The Perfect Time to Make Bread Is Now

Baking a loaf of bread from scratch seems like the quintessential winter cooking project. The comfort of a warm kitchen and the smell of freshly baked bread are so soothing on a cold day that even thinking about them in summer is strange. But trust me: if you are new to bread making and are a little intimidated by the process, you should start now, at the end of summer, while your house is still warm enough for the dough to rise.

When baking bread, you have to deal with many moving parts, and only a few of them you can actually control. The ones you can’t, namely the temperature and humidity in your kitchen, are so important to the growing process that they are almost ingredients on their own. Cultivate your test instincts at the end of summer, when these two conditions are perfect for baking, will set you up for early success, not crushing defeat. And after a month of practice in Easy Mode, you’ll be better prepared to troubleshoot recipes that haven’t yet arrived in the Cold Dark Times.

This goes for any bread you can make. It is known that slowly rising fortified doughs like challah and buns come to life in a slightly warm kitchen, rather than sitting for hours like butter pebbles in a proofing bowl, as it happens in the middle of winter. If you’re curious about naturally leavened bread, these three-day folding, forming and baking processes will never be easier than they are now. But I firmly believe that making bread is as difficult as you want it to be, and for most people, that means it should be much easier than sourdough, rolls, or even bread without kneading overnight .

Here is my favorite bread recipe, which is an adaptation of a truly excellent peasant bread recipe from Mum Alexandra Stafford . I will never be silent about it. This is not just bread without kneading – it is bread that cannot be kneaded on the same day . In a kitchen with a temperature of approximately 72ºF, the dough rises in less than two hours; Once this is done, transfer it to a greased skillet and let it rise again while the oven preheats. It bakes for 30-40 minutes, after which you’ll have a soft, bouncy bread with a buttery crust – perfect for sandwiches, croutons, stews, or the final tomato mayonnaise toast of the season.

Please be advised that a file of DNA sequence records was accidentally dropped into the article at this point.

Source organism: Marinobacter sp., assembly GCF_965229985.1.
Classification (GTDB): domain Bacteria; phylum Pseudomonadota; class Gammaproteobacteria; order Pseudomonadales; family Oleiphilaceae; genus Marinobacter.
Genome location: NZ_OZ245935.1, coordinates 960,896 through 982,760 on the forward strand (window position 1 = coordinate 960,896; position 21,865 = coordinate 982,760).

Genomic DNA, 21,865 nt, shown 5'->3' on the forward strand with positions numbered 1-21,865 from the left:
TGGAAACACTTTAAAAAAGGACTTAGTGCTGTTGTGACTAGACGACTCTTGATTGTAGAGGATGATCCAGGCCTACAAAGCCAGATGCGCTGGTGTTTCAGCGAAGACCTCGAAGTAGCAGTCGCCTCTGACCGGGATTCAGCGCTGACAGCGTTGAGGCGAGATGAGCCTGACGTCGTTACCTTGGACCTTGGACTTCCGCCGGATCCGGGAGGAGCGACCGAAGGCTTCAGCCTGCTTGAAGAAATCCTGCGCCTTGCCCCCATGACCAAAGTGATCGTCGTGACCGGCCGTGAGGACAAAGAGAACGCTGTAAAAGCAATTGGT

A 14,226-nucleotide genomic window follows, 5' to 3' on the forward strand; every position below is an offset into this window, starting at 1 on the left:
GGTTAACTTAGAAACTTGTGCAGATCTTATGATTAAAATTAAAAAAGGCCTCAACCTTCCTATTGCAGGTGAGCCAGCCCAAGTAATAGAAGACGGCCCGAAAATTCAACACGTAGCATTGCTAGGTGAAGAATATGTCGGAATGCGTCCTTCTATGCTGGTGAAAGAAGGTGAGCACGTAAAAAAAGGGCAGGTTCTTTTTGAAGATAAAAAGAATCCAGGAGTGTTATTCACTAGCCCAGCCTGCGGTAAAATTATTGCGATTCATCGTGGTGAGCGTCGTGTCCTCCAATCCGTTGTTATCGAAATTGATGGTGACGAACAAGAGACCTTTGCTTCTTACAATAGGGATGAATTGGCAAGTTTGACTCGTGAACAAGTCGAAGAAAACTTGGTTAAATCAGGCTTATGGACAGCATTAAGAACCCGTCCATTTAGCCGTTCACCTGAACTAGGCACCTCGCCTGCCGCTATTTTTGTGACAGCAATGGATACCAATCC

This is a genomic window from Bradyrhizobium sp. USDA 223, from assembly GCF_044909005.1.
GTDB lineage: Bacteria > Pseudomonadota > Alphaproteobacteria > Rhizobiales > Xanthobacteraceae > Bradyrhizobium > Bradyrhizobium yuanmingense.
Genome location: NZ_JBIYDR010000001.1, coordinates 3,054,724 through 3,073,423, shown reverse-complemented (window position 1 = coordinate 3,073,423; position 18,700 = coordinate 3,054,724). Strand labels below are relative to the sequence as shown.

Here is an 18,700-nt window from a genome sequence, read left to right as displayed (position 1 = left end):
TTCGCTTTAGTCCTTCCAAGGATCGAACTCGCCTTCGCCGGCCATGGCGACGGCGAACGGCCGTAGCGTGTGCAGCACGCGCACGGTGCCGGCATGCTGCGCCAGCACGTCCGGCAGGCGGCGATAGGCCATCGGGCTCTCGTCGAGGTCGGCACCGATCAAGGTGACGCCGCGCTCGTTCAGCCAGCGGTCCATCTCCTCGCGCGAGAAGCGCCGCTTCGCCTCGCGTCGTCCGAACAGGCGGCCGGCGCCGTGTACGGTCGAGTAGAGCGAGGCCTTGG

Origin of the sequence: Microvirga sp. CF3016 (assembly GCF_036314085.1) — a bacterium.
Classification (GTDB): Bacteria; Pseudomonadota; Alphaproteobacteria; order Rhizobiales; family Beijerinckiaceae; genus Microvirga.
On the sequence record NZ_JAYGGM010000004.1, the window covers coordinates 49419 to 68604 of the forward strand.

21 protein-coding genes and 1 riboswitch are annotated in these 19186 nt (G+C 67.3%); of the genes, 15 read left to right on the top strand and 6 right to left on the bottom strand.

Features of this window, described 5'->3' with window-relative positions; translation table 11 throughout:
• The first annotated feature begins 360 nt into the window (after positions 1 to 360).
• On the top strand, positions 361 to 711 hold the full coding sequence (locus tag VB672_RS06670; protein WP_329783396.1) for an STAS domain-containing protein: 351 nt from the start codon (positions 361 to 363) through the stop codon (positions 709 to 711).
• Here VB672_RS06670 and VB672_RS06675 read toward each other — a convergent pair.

While Stafford’s recipe is mostly flawless as written, over time I’ve adjusted my version to use less water, a little more salt, and a baking dish rather than pyrex bowls. Here’s what you need to do this:

  • Large mixing bowl
  • 3 cups (375 g) all-purpose flour
  • 1 1/2 teaspoons instant yeast
  • 1 1/2 teaspoons table salt
  • 1 1/2 teaspoons granulated sugar
  • 1 1/4 cups (275 grams) warm water (90-100 º F)
  • 1 standard bread pan (8 1/2 “x 4 1/2” or 9 “x 5”)
  • Butter, salted or unsalted, for lubrication

In a large bowl, beat flour, yeast, salt and sugar until smooth. Stir in the water with a flexible spatula, scrubbing the sides and bottom of the bowl until you see dry flour. Cover with plastic or a damp, clean towel and let sit for 1 1/2-2 hours. The dough should be bubbly, wobbly, and more than double its original size.

Place a wire rack in the middle of the oven and preheat to 425ºF. Grease a bread pan. Using the same non-stick spatula, free the dough from the sides of the bowl by pulling up and down to form a very rough ball. (Seriously, don’t worry about the mold — it’s never perfect.) Place the dough on the prepared mold and let it rise until it protrudes over the edge, another 30-45 minutes. Transfer to oven and bake for 20-25 minutes, turning baking sheet halfway to brown evenly, then reduce heat to 350ºF and bake for another 10-15 minutes. Place immediately on a wire shelf to cool and allow to cool before slicing. You have just baked bread. Look, you’re leaving!

I recommend doing it as it is, at least once or twice to get the bread legs, and then tinkering with it however you want. Sometimes I add a little vinegar or a few tablespoons of yogurt to the water for some flavor; for pizza dough or focaccia, I’ll add 1/4 cup olive oil and extra salt. You may decide that one bread recipe is all you need, but it can also be your gateway to a bread-making obsession. Either way, by the time the braising and braising season begins, you’ll have at least one recipe for homemade cold bread.


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